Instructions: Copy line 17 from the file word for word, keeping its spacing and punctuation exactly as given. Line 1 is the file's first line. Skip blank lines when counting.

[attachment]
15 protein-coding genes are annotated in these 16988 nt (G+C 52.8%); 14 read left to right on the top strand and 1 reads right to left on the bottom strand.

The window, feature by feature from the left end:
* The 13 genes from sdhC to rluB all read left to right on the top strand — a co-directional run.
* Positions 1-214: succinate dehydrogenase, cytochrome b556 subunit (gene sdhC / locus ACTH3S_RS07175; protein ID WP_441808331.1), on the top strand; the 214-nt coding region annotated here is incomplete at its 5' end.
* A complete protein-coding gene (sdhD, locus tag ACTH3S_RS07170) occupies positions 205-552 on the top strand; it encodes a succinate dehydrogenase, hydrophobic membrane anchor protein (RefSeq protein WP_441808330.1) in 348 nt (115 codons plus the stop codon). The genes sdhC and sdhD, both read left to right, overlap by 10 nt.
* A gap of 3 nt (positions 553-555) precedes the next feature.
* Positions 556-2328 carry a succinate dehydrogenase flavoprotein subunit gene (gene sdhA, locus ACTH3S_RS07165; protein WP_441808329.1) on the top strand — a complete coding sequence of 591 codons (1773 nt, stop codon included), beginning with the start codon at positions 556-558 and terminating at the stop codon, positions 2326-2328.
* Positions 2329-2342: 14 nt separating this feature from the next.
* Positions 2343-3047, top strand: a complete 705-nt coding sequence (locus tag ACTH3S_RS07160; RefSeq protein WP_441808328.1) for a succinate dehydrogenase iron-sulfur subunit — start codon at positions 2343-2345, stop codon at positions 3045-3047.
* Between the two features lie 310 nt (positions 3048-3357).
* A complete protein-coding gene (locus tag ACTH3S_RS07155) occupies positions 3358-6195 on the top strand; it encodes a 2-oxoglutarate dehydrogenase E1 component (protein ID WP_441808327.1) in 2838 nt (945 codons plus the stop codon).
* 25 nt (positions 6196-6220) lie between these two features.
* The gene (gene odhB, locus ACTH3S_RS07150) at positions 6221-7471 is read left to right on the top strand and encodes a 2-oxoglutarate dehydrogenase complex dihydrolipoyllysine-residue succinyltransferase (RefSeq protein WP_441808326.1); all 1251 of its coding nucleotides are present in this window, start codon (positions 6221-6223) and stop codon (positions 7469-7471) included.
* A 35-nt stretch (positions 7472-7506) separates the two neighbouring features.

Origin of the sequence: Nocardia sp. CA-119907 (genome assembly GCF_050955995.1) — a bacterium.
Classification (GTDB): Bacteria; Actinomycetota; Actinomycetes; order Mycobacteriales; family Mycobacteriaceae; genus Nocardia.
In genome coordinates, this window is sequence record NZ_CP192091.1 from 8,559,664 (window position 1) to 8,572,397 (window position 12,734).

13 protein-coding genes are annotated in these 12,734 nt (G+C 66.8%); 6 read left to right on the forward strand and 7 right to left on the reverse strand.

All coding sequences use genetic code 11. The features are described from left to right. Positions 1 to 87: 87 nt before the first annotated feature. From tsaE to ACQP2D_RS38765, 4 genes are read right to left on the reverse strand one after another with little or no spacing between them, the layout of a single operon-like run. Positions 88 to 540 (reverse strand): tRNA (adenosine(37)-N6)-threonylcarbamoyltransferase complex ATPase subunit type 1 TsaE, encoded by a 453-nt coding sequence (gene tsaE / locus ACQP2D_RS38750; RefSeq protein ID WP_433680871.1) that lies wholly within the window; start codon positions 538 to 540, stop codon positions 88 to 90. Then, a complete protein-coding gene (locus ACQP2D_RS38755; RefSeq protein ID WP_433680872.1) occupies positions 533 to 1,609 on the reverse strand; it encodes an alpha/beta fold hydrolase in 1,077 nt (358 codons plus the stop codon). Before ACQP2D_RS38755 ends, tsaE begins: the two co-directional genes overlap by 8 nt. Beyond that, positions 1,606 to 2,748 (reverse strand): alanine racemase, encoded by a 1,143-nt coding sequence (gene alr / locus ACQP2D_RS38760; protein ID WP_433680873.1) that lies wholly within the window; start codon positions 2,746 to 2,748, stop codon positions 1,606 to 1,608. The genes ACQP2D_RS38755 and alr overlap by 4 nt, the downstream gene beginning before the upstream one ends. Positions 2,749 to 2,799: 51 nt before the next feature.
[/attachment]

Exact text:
In genome coordinates, this window is sequence record NZ_CP192091.1 from 8,559,664 (window position 1) to 8,572,397 (window position 12,734).